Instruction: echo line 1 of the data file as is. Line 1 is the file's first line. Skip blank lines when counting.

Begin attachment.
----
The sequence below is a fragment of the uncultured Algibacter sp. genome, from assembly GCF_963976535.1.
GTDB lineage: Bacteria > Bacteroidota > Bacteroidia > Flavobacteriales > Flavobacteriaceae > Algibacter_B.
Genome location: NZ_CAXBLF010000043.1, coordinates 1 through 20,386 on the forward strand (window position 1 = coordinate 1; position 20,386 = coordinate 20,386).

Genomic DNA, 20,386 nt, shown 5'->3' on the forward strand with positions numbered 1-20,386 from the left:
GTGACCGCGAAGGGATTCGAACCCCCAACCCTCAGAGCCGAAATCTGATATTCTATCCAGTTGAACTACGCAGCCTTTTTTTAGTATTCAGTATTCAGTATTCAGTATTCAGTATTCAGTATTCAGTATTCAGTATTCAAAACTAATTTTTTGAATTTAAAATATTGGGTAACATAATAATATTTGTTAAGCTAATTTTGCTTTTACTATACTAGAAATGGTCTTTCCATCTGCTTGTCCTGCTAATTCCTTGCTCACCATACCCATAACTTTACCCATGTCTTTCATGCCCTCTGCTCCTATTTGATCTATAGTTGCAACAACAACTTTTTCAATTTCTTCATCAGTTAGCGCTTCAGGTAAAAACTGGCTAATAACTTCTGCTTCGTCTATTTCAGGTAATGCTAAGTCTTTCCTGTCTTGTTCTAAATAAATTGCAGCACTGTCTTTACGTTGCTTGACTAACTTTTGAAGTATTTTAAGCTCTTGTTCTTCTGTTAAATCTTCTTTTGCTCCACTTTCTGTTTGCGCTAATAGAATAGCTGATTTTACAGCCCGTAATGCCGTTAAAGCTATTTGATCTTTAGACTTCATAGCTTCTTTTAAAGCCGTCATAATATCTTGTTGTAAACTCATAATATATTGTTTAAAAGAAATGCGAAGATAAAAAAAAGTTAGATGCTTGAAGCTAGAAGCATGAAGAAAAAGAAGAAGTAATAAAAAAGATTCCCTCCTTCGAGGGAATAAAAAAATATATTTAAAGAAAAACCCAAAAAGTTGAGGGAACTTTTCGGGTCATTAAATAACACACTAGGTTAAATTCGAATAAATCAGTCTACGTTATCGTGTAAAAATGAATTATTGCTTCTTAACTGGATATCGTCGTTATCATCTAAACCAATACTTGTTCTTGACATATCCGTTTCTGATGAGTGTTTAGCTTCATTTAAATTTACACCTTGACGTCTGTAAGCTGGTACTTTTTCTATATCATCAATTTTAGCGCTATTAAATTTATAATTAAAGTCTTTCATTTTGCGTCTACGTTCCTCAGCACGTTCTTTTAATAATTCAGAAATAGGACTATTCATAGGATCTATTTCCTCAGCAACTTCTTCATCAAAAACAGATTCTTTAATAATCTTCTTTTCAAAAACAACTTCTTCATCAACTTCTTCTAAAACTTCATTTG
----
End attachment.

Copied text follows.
The sequence below is a fragment of the uncultured Algibacter sp. genome, from assembly GCF_963976535.1.